Mundon Church

Its picture appears on the hanging sign, but the church is nowhere to be found within the village. There are no directions or signposts pointing the way. This beautiful rustic little church is easily overlooked. But then that’s part of its charm. To find it you must go on a pilgrimage. Continue reading “Mundon Church”

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Greensted Church

From Chipping Ongar we followed the Essex Way, a long straight track heading west out of town through fields of barley, towards a distant dust storm. The path was fragrant with chamomile under our feet, and luckily, by the time we reached it, the combine harvester had stopped to let us pass. Continue reading “Greensted Church”

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Comfrey & Coggeshall Grange Barn

The plan was to take a circular walk from Kelvedon to Coggeshall and back again via Feering through gentle Essex farming countryside. That was the promise of the guidebook, Walks In The Country Near London, but it had slept on our bookshelf since 2003 and it needed waking up. Or perhaps it’s fairer to say we needed waking up, because it seemed like we stumbled and fell at the first hurdle. Continue reading “Comfrey & Coggeshall Grange Barn”

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Hatfield & The North

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This post is for Hank & Paula, friends from the USA who have visited London so many times I think they know it better than we do. They really should be showing us the sights but instead we go out of town for a change. Last time we went to the Henry Moore Foundation at Much Hadham so it seemed appropriate that this time we should meet by his Large Spindle Piece outside King’s Cross station. Continue reading “Hatfield & The North”

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A September Garden

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Every time I buy a plant I save the label, if there is one. A recent search for a particular label spurred me to lay the entire contents of my label box out on the lawn. Seven years of gardening has furnished the plot with over 170-plus plants – not including the ones that didn’t come with a label, or boxes of seasonal bedding plants. Continue reading “A September Garden”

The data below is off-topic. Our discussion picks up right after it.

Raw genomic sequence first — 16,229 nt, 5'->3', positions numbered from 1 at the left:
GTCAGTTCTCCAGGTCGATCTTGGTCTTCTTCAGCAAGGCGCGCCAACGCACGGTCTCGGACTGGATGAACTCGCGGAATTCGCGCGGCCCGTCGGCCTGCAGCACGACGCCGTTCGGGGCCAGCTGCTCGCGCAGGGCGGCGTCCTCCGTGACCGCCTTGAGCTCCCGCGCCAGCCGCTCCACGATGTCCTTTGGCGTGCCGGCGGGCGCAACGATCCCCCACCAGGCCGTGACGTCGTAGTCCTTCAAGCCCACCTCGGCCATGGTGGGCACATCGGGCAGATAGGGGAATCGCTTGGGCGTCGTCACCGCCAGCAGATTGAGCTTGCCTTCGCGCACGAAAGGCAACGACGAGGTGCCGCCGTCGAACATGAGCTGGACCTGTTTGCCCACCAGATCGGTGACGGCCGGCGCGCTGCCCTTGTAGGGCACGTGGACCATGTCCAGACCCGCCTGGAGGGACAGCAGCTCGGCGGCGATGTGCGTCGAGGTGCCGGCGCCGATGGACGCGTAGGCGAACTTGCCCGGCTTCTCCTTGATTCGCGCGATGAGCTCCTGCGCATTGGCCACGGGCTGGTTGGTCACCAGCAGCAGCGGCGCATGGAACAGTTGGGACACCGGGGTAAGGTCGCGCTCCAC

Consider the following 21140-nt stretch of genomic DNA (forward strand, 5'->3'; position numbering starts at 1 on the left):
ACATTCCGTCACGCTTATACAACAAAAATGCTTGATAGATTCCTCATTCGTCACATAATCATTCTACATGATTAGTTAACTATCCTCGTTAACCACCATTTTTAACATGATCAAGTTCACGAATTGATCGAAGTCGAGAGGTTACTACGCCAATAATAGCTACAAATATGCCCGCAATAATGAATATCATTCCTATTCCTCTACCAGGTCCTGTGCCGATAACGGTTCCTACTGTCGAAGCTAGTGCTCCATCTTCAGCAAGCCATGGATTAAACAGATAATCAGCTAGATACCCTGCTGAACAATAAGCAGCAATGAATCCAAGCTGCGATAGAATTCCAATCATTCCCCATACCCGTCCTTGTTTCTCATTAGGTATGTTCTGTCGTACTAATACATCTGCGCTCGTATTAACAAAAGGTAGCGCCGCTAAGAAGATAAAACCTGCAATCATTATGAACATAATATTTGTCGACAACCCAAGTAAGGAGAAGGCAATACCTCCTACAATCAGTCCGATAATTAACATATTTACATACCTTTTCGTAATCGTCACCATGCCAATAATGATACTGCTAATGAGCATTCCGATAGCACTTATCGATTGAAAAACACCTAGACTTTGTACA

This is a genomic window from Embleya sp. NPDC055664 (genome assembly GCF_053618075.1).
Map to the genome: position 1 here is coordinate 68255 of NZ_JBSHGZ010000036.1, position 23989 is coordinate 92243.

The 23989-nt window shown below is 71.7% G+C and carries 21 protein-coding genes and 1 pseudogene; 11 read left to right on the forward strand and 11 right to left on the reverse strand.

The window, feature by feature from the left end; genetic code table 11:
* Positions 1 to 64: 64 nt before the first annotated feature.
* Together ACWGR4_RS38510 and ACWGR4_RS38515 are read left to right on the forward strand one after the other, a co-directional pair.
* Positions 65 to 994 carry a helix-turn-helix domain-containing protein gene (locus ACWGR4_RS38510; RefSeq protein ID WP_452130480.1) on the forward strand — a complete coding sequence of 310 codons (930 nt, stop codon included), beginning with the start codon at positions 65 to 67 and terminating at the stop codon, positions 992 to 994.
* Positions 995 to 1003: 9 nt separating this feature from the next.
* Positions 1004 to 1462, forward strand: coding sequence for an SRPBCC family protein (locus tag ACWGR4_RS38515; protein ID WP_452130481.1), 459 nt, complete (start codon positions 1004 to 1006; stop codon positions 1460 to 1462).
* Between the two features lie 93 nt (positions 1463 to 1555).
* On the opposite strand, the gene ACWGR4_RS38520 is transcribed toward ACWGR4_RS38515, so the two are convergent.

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An August Garden

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Bees and butterflies love Verbena bonariensis, which is at its floriferous peak right now. I rescued two large pots of it from B&Q a few months ago – they were sitting atop a trolley and hadn’t been watered for probably a week. They were brown and crispy, but I could see that there was a little life left in them at the base. They were marked down to fifty pence, so I took a gamble and parted with a pound. I took them home, chopped all the foliage off to the base, and stood them in a bucket of water. Now they are huge plants, waving about in the breeze with purple puffs of flowers atop 5ft high stems. I’ve planted one in the border but haven’t decided what to do with the other one. Maybe it’ll stay in a pot, to be moved about the garden wherever there is a stage for dancing flowers. Continue reading “An August Garden”

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A July Garden

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I have three of Gunnera tinctoria. It’s the little brother of Gunnera manicata (those huge waterside plants you can stand underneath at posh gardens) – but it’s still plenty big enough for a small suburban garden with 3ft wide leaves. I used to have only one but repotting gave me the chance to sneak off a couple of sideshoots for propagation. Continue reading “A July Garden”

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A June Garden

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Where the month of May was perfumed with hawthorn and cow parsley, so I associate June with the smells of rowan, elder, privet and pyracantha blossom. In the garden, the honeysuckles have been in bloom for the last two weeks, and on a hot humid evening the perfume is heady – almost overpowering. In contrast my rose ‘Lady Emma Hamilton’ smells at its best early in the morning, with a delicious perfume of peach and orange. So I go out for a whiff first thing before I go off to work. Continue reading “A June Garden”

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